Child Electrocution and Electric Shock Lawyer

Even though child electrocution is rare, even one fatality is too many— electrical currents can be deadly. Sadly, even the smallest of errors, from toy design to swimming pool lights, can cause electrocution and shock – and they are almost always preventable. Children account for approximately 20 percent of all electrical injuries and U.S. hospitals treat an average of seven children per day that are injured from tampering with electrical outlets.

Victim age appears to be a factor in electrocution incidents. A recent U.S. Consumer Product Safety Commission (CPSC) report showed there were three times as many electrocutions to victims 40 through 59 years old than there were to victims 19 years of age and younger, even though the U.S. population in these age groups is about equal

A study in the Journal of Pediatrics and Child Health http://www.jpchonline.com/ found that most child deaths (aged between 10 months and 15 years) attributed to electrocution were due to accidents occurring while playing with or near faulty electrical equipment or wires at home (69 percent of deaths occur in the home) or at school. Other incidents included electrical equipment while in the bath, damaged outdoor electrical equipment and overhead wires.  Researchers concluded that deaths result from either faulty apparatus, or a lack of understanding of the potential dangers involved.

Child injury attorney Jeff Killino is experienced with child electrocution and electric shock injuries. If your child has suffered electrocution or electric shock injury, please do not hesitate to contact us.

Electrical burns can be deceiving. They may look insignificant but there can still be serious injury. For instance, electric shock injuries can cause damage to the internal organs from direct contact with an electrical current. Electric currents passing through the body and can result in the following damage:

  • Muscle, nerve and tissue destruction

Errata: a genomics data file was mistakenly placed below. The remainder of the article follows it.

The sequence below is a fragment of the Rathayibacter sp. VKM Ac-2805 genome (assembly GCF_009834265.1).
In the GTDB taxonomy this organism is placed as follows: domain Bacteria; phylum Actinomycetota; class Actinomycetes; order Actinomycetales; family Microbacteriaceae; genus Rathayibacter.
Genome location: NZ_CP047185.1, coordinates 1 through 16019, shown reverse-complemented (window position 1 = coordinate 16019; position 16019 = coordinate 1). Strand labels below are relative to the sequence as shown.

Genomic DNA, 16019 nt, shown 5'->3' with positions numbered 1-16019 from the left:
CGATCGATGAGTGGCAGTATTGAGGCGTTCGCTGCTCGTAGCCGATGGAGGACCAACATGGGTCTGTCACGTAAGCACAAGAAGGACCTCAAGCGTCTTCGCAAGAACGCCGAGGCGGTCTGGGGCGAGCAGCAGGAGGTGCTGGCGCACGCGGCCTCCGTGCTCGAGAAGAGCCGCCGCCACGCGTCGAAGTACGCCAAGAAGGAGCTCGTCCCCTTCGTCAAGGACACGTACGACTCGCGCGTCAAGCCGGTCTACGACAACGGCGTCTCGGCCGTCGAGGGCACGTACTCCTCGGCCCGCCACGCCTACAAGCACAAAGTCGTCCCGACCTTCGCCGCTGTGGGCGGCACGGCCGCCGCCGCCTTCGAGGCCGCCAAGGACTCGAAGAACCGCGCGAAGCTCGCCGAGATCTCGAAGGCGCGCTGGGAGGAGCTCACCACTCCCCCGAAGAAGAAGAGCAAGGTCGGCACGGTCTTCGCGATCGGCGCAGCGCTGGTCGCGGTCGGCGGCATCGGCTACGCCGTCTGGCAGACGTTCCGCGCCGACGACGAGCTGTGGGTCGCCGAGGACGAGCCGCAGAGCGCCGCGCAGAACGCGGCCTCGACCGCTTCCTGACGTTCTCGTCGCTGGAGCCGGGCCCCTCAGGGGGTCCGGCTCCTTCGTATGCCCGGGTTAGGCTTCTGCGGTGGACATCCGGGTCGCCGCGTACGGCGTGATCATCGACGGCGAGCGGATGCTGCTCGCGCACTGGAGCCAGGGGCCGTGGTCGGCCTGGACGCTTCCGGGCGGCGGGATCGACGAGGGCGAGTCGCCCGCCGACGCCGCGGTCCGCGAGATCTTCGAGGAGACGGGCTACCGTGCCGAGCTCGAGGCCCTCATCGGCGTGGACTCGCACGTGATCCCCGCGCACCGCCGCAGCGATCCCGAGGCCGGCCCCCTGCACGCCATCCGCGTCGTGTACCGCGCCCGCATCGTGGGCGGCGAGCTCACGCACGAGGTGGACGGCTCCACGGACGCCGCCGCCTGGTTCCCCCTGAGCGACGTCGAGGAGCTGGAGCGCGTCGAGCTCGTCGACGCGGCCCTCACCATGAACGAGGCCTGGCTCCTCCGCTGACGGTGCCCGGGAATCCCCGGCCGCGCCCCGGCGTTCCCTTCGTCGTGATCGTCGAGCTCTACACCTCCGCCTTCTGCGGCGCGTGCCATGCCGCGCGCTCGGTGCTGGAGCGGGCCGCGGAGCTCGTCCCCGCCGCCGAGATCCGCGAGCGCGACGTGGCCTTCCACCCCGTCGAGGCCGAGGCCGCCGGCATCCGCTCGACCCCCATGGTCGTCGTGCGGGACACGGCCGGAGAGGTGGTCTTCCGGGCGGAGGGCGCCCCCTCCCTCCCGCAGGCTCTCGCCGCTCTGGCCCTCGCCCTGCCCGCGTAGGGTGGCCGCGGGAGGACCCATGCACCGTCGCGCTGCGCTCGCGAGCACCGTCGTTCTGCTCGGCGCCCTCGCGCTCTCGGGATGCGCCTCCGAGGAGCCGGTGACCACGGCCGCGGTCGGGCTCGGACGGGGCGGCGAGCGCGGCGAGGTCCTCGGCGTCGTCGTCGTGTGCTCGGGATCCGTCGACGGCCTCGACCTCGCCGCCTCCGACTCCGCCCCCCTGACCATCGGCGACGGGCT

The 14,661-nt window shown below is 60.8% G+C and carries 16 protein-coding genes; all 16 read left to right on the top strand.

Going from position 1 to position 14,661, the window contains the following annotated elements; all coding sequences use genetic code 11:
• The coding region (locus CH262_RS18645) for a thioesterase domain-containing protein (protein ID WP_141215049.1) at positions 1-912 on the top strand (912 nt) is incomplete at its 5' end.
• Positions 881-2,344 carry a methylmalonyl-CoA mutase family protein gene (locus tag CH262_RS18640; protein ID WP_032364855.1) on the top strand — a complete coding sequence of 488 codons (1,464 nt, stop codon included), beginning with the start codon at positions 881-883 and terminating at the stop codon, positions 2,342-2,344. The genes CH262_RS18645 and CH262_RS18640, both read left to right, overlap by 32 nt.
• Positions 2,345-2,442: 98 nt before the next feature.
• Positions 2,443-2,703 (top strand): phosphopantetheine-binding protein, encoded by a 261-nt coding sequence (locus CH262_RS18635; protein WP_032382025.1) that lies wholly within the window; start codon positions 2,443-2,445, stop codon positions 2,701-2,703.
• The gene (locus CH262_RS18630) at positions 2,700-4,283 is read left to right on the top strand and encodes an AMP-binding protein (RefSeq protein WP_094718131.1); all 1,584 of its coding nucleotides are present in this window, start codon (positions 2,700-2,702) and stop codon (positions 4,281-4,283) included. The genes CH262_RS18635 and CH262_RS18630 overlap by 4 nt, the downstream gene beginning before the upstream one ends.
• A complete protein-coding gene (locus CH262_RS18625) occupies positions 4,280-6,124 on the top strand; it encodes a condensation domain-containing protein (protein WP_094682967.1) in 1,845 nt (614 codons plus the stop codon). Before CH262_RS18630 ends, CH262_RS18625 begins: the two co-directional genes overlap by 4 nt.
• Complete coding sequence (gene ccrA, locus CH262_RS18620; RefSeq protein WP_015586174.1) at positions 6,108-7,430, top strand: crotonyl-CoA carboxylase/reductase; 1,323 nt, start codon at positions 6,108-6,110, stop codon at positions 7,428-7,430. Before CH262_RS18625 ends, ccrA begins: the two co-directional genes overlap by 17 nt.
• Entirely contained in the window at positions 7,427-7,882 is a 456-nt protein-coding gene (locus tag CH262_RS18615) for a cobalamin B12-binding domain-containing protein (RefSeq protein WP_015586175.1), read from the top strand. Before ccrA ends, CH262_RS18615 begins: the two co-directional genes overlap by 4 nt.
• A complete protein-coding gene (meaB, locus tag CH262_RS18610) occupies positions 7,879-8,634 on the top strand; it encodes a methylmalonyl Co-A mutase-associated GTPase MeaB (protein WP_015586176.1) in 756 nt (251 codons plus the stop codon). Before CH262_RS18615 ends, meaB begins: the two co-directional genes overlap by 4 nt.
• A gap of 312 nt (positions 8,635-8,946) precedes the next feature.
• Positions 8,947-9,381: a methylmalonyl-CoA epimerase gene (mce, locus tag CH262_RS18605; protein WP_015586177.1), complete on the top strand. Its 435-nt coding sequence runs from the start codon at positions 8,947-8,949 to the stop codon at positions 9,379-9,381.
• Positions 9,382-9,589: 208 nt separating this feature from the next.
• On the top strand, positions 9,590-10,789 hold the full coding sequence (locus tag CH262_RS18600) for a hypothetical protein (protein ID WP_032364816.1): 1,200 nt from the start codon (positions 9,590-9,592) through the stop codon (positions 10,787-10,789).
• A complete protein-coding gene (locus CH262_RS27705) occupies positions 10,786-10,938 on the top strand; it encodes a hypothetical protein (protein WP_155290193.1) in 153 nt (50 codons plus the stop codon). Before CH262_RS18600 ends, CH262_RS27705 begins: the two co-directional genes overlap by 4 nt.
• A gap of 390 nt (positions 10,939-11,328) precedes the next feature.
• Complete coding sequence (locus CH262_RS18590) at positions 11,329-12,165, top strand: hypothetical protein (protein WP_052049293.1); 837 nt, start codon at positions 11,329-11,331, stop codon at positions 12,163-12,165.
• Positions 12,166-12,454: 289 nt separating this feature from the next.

• Thermal skin burns
  • Head injury from a fall after contact with electricity
  • Cardiac arrest

Electrocution vs. Electric Shock

Electric Shock is not the same as an electrocution. An electrocution happens when the electric current is so strong that it causes severe internal burns and cardiac arrest. A shock will be painful and cause a person to drop the electric item immediately. A shock can also cause damage to nerves, muscles and internal organs, according to the American Burn Association. http://ameriburn.org/

Electricity always follows a path to ground. When that path is through the body, tissues and muscle can burn. Electrocution can cause much greater damage than is visible. It may also ignite clothing causing external skin burns.

The severity of the shock depends on these factors:

  • amount of current (amperage);
  • type of current (direct or alternating);
  • the body’s resistance to the current;
  • the current’s path through the body;
  • amount of time the body remains in contact with the current.

How Electric Shock Injuries Occur

Household appliance electrical cords and extension cords cause more than 63 percent of injuries in children under the age of 12. Wall outlets cause 15 percent of electric injuries. In infants, putting metal objects in their mouths is the most common cause of electric shock injuries.

Very young children experience electric shock typically when they bite into electrical cords or poke metal objects such as knives and forks into unprotected outlets or appliances. These injuries can also take place when electric toys, appliances, or tools are used incorrectly or when electric current makes contact with water in which a child is sitting or standing. Christmas trees and their lights are a seasonal hazard.

Electrocution or burns from electronic toys made for children, particularly products with smaller parts and components, are required to have properly labeled warnings and instructions. A manufacturer’s failure to safety-test their products can put a child at risk.

Swimming Pool Electric Shock Drowning

Far too many children have died when an electrical current, most often from a short circuit in electrical wiring of a dock, boat, or pump, spreads through the water.

Lights and wires from pool equipment, amusement rides or docks can cause electrocution or electrical shock drowning (ESD). Small appliances are a special hazard around bathtubs or pools. If you or your child feels a tingle, get out of the water immediately.

Child Electrocution and Electric Shock Incidents

The CPSC recorded 21 deaths related to swimming pool electrocutions since 2002. In July 2019 that number reached 22 when a nine-year-old girl was electrocuted due to a light malfunction in the family swimming pool. Police say the light fixture was in the process of being repaired and wasn’t sealed, exposing the girl to the current.

Three boy scouts in 2017 were electrocuted when their catamaran mast struck a live power line.